One of the problems of operational tsunami forecasting is a large (more than 75%) number of false alarms. According to modern ideas, tsunami warning services should declare not only reasonable general alarms, but also differentiated by the degree of danger for specific areas of the coast. A tsunami warning should be issued with a reasonable advance warning only at points where a tsunami poses a real threat, and should be accompanied by information on the arrival time of the first, maximum waves, their amplitudes, as well as the expected time of the end of the tsunami. Tsunami forecasting that meets these requirements is possible using tsunami information obtained in the open ocean from sea level measurement stations. In the case of local tsunamis, ocean level measurement stations located near the focus contain noise of seismic origin superimposed on the useful tsunami signal, which can make it difficult to obtain an adequate forecast.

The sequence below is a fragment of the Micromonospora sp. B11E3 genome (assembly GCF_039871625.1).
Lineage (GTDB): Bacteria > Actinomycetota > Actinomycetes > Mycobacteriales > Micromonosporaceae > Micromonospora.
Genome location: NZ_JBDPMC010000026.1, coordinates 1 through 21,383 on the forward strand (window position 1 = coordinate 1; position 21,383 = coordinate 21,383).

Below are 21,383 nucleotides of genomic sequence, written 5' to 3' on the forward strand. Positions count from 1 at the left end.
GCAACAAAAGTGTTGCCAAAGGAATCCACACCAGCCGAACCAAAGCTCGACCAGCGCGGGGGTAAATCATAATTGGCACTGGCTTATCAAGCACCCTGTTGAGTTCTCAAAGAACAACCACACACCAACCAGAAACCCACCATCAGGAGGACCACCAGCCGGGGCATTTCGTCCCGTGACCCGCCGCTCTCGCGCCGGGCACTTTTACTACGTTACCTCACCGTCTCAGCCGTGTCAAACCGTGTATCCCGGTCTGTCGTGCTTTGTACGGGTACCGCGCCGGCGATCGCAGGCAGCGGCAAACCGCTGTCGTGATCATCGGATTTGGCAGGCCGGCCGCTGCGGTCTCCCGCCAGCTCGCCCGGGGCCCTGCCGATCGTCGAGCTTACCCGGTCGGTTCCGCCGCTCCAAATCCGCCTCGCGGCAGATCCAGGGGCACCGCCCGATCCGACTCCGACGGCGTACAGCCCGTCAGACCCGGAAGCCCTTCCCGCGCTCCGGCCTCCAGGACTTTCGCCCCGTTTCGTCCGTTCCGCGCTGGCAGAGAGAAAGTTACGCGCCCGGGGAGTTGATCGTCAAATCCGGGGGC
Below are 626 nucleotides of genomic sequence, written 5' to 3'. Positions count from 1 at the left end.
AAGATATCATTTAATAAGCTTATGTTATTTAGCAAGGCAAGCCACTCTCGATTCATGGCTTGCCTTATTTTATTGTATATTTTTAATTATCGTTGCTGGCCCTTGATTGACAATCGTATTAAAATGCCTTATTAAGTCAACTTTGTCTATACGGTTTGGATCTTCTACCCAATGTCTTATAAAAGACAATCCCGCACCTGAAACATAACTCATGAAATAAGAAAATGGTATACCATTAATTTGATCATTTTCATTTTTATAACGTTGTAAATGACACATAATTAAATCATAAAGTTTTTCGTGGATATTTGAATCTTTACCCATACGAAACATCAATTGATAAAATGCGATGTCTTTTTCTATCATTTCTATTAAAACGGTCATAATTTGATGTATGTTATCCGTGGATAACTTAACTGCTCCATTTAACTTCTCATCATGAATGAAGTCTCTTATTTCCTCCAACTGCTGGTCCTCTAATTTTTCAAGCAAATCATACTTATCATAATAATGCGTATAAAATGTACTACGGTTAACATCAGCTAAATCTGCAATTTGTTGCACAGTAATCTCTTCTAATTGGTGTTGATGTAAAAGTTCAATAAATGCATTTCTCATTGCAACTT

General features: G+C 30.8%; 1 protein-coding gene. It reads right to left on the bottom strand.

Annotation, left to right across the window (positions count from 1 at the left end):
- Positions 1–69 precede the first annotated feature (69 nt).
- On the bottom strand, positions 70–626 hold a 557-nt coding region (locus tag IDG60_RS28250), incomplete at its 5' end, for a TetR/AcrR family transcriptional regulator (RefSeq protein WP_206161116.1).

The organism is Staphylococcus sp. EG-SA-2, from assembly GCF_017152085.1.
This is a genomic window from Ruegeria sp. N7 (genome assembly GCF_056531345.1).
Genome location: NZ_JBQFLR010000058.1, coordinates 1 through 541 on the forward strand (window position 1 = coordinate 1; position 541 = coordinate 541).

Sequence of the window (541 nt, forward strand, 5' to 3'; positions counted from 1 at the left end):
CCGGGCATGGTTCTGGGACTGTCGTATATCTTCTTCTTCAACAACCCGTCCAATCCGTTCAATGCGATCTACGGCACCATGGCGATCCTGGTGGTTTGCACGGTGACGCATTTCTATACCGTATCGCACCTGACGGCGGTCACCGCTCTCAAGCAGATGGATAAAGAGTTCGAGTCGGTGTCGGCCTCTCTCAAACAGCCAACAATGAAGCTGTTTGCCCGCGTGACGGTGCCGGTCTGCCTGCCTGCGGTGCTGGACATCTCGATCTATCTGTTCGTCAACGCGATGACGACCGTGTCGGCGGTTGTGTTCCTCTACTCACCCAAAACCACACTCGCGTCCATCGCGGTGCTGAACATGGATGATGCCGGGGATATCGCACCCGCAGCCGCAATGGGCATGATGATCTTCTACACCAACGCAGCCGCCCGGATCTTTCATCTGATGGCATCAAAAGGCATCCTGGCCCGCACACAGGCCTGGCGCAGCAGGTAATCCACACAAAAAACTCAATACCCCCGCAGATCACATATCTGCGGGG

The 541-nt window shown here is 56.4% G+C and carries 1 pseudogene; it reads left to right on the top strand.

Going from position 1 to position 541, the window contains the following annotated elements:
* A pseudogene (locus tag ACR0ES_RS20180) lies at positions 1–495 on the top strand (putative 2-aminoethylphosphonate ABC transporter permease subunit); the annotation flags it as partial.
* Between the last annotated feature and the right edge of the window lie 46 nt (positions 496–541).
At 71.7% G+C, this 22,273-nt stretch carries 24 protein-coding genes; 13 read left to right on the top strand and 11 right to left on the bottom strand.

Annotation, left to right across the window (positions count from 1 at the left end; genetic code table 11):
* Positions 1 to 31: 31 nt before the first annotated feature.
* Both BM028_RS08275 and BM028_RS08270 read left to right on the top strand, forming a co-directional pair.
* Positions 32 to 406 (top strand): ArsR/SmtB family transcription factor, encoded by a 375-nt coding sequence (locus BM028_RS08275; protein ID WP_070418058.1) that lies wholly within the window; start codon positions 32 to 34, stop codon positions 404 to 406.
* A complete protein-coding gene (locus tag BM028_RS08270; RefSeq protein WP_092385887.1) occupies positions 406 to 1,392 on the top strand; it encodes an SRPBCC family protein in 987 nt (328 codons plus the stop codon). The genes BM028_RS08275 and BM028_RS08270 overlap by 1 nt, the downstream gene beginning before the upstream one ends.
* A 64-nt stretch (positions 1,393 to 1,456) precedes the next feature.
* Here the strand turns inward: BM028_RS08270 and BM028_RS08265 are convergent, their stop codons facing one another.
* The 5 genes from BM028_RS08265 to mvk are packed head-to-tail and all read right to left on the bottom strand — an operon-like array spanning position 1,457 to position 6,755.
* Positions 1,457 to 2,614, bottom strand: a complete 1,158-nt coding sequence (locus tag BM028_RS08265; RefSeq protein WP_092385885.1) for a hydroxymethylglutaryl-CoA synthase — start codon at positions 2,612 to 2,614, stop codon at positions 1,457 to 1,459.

The results of numerical simulation of the process of operational forecasting of local tsunamis of 2006 and 2007 on the Kuril Islands according to the data of the closest to the islands deep-ocean level station are presented. The computation was performed according to the station data complicated by seismic interference. The principal possibility of operational forecast of tsunamis arising at the Central Kuril Islands, according to the data of closest to the centers level station, even in the presence of seismic noise, is shown. Advance forecast for settlements of the Northern and Southern Kuril Islands is 0.5—1.5 hours, which ensures timely submission of alarm and evacuation of the population to safe places.